Tuesday, December 13, 2005
this man later became an author of childrens books and an activist against violence, apologetically rejecting his earlier, horrifying life and seeking atonement by acts -- including a negotiated peace between two of america's most notorious national gangs (one of which he had founded and led in his wayward years).
can we change? can we overcome our nature with our will? clearly, i think we can -- all of us are created with the potential.
if we can, then how can we condone ending someone's life -- unless, of course, we negate the value of life altogether? isn't that the point of a death penalty -- to subscribe to the fallacy that this person is "unchangable" and therefore must die? in saying so, do we not refute not only their capacity for free will but, knowing us all to be created equal under god, our own? and, if none of us are free actors with open-ended lives of moral possibility, what is the point of living at all?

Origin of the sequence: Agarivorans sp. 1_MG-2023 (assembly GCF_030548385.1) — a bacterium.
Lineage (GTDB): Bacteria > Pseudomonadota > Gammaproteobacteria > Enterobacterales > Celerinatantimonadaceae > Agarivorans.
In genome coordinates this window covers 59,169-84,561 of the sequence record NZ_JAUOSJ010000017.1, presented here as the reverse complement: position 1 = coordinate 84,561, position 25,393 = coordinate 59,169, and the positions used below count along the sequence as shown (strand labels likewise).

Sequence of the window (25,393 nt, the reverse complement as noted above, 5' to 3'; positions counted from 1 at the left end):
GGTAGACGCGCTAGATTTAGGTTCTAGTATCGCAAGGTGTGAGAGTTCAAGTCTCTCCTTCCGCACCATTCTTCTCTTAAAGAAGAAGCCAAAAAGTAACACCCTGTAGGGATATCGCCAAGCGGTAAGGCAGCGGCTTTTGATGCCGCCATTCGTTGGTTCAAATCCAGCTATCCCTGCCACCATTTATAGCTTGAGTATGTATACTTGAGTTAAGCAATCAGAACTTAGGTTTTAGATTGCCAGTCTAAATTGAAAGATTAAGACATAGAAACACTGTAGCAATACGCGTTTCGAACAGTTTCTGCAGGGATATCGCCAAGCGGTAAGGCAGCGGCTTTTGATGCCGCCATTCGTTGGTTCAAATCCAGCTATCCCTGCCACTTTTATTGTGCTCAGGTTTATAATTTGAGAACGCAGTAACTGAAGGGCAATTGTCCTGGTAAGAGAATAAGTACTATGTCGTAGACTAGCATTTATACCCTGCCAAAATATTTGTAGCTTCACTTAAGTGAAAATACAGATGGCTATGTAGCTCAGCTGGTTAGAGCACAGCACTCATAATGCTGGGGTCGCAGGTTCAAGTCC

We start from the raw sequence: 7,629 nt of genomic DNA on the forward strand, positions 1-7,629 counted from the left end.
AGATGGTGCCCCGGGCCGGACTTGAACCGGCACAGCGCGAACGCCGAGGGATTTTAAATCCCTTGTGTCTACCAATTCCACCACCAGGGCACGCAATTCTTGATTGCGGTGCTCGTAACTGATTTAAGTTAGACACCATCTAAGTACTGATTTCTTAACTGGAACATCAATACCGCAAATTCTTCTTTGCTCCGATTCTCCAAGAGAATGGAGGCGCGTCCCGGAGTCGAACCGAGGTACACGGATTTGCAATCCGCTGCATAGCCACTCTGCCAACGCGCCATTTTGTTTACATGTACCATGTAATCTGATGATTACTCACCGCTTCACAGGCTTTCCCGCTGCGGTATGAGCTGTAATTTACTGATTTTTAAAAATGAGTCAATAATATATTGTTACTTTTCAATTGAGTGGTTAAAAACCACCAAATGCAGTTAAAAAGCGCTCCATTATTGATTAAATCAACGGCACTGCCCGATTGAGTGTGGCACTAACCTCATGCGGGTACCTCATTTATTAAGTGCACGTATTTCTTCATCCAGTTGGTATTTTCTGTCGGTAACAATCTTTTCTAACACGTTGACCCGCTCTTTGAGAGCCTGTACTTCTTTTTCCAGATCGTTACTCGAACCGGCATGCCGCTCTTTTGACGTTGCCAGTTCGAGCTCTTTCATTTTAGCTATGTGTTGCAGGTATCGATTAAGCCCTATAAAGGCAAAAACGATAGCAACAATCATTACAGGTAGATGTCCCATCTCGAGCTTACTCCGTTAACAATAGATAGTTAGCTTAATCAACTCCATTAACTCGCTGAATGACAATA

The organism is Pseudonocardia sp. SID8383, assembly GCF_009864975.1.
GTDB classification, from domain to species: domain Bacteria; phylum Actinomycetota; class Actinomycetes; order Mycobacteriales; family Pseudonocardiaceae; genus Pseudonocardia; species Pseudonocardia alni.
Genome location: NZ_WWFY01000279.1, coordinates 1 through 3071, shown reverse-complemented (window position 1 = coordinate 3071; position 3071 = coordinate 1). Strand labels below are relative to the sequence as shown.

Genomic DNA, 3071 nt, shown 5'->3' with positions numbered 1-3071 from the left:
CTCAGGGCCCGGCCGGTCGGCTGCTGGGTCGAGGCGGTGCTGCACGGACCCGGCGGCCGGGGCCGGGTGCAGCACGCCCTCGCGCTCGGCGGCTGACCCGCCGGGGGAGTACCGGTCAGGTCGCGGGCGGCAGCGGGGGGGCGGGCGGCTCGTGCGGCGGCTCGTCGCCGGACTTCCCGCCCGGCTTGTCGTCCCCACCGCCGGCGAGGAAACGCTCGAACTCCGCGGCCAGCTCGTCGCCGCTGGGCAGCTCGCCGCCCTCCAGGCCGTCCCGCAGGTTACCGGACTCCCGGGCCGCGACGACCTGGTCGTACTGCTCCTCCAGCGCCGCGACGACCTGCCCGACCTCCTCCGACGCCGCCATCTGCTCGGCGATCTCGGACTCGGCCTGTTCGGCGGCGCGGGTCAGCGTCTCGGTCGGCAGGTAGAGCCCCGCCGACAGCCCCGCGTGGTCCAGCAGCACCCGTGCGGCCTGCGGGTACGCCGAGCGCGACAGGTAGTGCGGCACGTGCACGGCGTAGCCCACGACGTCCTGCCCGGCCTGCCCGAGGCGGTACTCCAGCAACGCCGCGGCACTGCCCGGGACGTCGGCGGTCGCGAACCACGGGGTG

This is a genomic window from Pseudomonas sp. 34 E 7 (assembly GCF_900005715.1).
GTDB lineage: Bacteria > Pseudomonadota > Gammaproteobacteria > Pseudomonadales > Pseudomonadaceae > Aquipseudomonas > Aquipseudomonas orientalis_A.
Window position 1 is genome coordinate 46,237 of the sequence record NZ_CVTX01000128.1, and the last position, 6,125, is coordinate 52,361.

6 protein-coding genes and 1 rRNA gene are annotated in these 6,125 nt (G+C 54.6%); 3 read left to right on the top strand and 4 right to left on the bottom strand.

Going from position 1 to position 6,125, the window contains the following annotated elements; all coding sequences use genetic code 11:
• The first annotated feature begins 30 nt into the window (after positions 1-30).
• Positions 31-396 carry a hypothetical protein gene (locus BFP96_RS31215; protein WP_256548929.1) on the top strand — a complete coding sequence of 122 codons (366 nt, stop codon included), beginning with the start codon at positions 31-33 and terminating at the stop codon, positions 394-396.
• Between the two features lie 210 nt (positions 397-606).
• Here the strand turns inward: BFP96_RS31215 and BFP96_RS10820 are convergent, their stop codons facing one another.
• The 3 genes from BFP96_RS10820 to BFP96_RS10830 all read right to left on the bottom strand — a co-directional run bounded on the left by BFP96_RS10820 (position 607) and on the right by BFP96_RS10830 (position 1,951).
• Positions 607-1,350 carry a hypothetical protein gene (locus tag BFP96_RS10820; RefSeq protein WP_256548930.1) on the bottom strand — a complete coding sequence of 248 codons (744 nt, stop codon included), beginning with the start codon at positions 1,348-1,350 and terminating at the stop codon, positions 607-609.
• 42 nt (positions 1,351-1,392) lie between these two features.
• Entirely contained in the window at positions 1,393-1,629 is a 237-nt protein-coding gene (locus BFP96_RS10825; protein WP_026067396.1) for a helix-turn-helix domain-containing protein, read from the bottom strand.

inflicting the death penalty is a denial of the free will granted us by god, an amoral usurpation of authority long accorded to god by an increasingly desperate, fearful, managerial man -- and, being so, can only serve to further undermine any legitimacy of said management.
and if the death penalty isn't about that -- if it's about base revenge and intimidation -- i would suggest that it is our society and its government that has succumbed to the darkest of natural impulses and which should be vigorously corrected in all of our interests -- before the engine of state-power-engineered mortal revenge is put to use in more contexts than mere criminality.
of course, the moral deterioration of our society is heavily reflected in its government, which now seeks to manage society by coldly slaughtering its constituents on pretenses of rational management of the proletarians. i think it goes without saying that such egregious acts serve only to further antagonize the divided.
no one can condone this criminal's acts. but to kill him -- one of the more notable anti-gang-violence activists working today -- and not just him but anyone -- speaks to a society that has fearfully abdicated free will, charity and tolerance to indulge in deterministic fantasies and black, murderous desires.